The current total supply of stablecoins, such as USDT, is close to $110 billion, almost 4 times the supply at the beginning of 2021. But this growth has not been evenly distributed among the various stablecoins. In the uncertain crypto market, the stablecoin market is also changing.
Historically, most Tether activity has occurred primarily during Asian business hours. But over the course of 2021, the distribution shifted to European/US market hours later in the day.
There are several potential contributing factors to this situation. While Tether issues over $30 billion worth of USDT on Ethereum, Tether is also issued on many other blockchains, including Tron and Solana.
Tether is generally widely used for transactions, and some of that transaction activity may move to other blockchains that can offer lower fees than Ethereum. Additionally, the move of miners and investors out of China due to new government regulations could lead to a drop in Tether activity in Asia. However, this only explains the changes since May, not earlier ones. USDT_ETH is also increasingly being used as collateral for DeFi protocols, which could lead to some usage shifts.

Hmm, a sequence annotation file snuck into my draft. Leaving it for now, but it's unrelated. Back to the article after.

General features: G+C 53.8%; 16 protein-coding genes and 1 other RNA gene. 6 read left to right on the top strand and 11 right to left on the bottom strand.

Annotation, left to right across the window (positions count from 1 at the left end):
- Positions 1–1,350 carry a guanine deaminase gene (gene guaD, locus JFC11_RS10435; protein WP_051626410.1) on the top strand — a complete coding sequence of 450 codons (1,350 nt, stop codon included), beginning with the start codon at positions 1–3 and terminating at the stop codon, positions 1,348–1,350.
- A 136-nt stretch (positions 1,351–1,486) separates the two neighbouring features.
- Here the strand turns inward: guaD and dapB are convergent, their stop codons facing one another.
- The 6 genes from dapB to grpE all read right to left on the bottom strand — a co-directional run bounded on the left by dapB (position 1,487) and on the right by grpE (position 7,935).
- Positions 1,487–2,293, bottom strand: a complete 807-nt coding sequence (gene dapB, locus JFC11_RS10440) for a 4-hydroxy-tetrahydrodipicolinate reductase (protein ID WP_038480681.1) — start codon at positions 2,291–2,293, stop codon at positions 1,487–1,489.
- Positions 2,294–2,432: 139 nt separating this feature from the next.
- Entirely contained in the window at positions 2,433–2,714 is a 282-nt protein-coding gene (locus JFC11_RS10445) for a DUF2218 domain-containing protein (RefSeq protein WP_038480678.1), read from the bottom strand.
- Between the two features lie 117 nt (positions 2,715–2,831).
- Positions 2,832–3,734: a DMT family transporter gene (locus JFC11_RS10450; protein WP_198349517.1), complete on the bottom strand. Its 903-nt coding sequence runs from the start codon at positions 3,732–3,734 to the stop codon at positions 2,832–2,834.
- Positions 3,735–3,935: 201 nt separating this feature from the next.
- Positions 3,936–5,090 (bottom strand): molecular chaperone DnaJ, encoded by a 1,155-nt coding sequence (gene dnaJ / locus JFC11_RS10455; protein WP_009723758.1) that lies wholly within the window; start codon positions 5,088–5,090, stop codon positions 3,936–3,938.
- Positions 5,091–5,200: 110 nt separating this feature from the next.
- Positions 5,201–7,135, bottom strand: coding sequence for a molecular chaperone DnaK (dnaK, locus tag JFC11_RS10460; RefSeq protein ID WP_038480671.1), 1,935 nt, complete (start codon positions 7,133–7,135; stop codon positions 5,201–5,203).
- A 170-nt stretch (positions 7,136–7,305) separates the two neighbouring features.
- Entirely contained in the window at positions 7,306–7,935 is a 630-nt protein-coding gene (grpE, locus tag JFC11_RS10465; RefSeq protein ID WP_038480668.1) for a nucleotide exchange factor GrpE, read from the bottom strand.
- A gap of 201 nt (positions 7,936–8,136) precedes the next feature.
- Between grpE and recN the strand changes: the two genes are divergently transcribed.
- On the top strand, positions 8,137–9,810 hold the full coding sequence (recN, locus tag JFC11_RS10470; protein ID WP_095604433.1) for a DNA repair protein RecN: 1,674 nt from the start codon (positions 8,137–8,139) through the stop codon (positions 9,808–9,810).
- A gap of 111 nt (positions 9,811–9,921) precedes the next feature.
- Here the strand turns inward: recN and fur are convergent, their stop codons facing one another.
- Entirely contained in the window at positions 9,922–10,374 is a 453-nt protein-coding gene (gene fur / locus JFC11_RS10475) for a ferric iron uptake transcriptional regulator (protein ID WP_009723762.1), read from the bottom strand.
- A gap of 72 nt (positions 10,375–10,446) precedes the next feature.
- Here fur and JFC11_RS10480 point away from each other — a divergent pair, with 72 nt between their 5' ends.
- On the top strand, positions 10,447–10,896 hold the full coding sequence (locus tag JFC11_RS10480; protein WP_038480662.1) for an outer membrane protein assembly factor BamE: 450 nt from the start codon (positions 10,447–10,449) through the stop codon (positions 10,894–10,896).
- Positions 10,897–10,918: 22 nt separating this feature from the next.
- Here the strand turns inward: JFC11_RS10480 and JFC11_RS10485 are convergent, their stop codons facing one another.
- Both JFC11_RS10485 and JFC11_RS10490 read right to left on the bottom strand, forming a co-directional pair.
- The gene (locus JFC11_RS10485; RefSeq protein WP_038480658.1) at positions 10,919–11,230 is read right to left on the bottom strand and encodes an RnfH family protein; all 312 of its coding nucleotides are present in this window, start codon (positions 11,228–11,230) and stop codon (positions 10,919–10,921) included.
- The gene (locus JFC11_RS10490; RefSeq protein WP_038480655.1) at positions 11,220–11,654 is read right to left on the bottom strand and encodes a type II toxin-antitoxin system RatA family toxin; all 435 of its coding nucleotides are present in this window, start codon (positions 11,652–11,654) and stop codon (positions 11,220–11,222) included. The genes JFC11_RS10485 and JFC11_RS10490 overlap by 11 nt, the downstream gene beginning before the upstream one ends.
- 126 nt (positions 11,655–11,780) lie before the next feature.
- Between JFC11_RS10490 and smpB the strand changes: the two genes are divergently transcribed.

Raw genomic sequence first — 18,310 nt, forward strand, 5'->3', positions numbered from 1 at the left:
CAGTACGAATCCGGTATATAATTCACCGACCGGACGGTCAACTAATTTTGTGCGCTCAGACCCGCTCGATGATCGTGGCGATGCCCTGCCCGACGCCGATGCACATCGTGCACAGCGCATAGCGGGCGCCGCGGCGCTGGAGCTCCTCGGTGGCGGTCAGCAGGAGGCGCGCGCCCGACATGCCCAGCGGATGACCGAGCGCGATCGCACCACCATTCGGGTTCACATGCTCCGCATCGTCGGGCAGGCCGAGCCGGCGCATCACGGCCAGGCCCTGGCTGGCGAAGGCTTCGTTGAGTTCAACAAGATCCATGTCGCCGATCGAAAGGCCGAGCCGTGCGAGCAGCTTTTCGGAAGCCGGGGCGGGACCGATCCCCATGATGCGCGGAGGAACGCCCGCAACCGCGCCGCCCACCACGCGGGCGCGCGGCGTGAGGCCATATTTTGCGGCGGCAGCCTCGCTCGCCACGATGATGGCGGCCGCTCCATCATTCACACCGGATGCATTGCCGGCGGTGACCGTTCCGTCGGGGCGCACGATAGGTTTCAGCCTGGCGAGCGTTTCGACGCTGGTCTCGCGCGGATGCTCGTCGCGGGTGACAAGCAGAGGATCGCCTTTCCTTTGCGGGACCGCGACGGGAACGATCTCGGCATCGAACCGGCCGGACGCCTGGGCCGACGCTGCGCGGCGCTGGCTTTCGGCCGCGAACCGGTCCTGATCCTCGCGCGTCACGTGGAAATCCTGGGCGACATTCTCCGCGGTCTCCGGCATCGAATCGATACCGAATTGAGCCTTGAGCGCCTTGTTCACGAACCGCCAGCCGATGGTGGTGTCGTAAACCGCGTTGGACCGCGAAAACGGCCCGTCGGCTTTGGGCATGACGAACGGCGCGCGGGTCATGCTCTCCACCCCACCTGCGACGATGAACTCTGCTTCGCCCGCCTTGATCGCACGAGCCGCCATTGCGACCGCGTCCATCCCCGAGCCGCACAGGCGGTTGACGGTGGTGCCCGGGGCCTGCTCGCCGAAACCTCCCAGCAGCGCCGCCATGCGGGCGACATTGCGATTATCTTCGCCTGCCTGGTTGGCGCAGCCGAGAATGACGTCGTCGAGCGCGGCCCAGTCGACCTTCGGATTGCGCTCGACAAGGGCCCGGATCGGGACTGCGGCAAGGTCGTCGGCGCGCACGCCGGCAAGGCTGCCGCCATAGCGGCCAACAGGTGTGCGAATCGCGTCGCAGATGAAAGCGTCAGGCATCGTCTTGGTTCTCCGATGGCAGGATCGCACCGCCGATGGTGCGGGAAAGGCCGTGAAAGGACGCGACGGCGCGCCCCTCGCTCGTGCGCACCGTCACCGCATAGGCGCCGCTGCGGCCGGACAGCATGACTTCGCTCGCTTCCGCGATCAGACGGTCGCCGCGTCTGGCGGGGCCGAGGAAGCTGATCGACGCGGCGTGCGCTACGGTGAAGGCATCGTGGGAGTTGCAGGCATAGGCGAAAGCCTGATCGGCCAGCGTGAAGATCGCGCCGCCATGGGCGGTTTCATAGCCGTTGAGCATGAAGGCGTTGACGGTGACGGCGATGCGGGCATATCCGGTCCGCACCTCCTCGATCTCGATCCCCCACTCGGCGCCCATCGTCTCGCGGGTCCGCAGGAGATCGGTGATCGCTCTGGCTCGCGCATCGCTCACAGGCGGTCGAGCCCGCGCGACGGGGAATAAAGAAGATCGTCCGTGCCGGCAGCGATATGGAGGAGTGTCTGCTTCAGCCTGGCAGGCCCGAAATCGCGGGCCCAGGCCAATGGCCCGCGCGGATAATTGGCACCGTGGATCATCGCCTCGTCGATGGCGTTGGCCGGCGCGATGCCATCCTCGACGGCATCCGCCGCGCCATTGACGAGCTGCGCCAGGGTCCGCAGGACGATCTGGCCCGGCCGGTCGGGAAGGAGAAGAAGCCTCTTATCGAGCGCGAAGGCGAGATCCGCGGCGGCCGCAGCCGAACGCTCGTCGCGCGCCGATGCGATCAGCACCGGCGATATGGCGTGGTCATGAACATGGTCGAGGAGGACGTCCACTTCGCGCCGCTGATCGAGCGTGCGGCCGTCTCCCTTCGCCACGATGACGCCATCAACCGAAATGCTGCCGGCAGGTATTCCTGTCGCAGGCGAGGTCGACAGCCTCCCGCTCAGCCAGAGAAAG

The distribution has also been fairly stable since 2020, suggesting that Tether remains the most dominant stablecoin used in Asian markets, although overall activity may have decreased. In contrast, Bitcoin and Ethereum usage tends to be more evenly distributed over the time of day.
As stablecoins become a larger part of the overall crypto market, they are also gaining more attention from the outside world. Regulators are turning their attention to stablecoins at an increasing rate, and the imminent rise of CBDCs could also affect stablecoins. As stablecoins become a larger part of the crypto ecosystem, it is critical to continue researching stablecoin usage patterns.